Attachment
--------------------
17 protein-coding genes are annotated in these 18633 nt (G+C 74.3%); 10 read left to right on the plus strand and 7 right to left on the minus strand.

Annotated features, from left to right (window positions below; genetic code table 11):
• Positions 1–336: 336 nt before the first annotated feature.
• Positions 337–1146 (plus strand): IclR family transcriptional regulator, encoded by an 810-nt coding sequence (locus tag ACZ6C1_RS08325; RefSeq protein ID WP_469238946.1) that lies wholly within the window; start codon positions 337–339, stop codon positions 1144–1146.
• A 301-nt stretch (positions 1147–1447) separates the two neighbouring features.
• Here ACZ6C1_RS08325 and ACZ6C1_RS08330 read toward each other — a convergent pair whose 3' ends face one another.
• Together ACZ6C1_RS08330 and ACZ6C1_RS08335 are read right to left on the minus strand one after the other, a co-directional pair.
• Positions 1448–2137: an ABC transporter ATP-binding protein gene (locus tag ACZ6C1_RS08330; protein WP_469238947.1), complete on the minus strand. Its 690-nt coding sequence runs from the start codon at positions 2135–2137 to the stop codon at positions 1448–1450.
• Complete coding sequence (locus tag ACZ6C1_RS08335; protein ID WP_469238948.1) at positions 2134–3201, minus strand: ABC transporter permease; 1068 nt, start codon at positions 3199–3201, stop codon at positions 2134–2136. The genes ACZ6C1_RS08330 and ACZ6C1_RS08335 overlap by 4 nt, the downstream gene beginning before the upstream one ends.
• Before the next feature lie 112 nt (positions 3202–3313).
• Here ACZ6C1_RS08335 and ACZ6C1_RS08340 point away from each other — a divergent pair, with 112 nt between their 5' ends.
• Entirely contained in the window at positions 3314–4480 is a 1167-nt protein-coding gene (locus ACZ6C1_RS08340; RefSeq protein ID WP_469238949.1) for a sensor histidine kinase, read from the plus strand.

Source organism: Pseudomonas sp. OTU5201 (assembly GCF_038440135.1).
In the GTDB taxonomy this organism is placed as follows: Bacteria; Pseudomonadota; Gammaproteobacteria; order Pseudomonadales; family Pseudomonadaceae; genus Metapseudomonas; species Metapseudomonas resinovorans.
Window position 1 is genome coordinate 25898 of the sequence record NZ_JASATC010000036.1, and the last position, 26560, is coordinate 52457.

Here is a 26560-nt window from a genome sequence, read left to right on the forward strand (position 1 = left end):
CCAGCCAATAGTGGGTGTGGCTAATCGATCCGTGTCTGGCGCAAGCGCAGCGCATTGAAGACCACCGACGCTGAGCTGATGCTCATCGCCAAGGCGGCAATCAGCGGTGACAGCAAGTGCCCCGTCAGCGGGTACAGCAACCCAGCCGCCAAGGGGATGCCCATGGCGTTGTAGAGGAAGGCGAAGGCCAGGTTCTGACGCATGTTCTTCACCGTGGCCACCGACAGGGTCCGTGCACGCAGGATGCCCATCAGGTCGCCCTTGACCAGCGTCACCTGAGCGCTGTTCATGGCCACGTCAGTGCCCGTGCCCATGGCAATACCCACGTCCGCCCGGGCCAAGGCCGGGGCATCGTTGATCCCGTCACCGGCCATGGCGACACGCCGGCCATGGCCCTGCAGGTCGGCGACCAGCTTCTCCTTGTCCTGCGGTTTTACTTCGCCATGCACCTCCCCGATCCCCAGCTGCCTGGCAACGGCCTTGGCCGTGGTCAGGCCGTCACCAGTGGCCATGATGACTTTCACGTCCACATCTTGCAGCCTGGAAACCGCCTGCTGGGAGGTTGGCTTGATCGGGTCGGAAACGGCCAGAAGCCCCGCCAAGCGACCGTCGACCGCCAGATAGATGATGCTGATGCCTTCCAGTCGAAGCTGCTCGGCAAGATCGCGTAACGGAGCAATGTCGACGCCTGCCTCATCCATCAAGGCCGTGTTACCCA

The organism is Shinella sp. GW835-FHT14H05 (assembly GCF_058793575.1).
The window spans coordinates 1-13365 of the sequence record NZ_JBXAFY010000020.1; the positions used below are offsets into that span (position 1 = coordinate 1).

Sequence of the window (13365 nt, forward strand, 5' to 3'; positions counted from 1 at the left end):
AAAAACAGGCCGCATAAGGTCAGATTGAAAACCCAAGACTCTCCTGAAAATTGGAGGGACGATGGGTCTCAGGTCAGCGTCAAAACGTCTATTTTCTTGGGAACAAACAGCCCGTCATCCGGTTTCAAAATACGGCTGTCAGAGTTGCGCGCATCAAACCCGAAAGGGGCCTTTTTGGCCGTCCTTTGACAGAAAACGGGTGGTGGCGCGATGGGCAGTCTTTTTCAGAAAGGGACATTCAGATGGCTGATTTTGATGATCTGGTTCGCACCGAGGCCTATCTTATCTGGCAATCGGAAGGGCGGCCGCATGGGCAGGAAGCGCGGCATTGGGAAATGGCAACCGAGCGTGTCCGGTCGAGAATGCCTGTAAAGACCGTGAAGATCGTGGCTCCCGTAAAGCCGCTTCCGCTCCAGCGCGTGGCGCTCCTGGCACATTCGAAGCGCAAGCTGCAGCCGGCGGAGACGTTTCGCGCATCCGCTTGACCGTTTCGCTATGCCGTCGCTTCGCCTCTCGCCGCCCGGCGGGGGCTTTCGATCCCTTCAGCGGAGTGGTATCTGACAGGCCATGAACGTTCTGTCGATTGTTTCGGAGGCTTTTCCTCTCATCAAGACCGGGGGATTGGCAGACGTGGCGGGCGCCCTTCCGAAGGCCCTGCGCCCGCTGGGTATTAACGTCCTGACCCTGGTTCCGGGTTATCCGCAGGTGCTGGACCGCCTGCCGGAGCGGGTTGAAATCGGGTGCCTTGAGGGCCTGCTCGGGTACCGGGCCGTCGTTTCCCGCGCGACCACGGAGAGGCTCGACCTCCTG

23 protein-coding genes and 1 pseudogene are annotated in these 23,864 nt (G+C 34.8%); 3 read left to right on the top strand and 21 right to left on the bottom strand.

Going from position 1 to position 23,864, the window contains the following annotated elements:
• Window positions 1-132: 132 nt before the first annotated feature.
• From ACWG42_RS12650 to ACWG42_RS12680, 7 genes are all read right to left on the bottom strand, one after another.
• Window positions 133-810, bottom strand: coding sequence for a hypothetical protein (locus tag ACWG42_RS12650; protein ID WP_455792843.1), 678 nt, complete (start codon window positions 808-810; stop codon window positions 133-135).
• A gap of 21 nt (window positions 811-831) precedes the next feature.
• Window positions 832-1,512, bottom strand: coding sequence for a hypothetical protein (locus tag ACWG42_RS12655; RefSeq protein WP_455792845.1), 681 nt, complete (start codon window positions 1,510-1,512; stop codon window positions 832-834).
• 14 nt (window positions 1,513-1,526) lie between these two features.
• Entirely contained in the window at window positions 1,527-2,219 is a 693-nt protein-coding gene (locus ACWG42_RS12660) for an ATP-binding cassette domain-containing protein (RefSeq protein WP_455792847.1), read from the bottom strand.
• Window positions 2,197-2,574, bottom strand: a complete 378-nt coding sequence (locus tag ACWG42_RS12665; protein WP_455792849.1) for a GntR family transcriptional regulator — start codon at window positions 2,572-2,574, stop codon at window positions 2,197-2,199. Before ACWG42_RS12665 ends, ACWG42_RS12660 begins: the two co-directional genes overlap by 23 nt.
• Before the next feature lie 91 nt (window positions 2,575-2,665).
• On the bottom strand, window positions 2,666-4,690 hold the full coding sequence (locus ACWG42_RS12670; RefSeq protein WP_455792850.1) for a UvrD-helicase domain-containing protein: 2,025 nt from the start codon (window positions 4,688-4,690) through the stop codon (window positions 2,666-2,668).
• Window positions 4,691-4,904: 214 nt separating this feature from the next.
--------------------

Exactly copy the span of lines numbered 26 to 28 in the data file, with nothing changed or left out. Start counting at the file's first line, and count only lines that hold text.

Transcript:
• Window positions 133-810, bottom strand: coding sequence for a hypothetical protein (locus tag ACWG42_RS12650; protein ID WP_455792843.1), 678 nt, complete (start codon window positions 808-810; stop codon window positions 133-135).
• A gap of 21 nt (window positions 811-831) precedes the next feature.
• Window positions 832-1,512, bottom strand: coding sequence for a hypothetical protein (locus tag ACWG42_RS12655; RefSeq protein WP_455792845.1), 681 nt, complete (start codon window positions 1,510-1,512; stop codon window positions 832-834).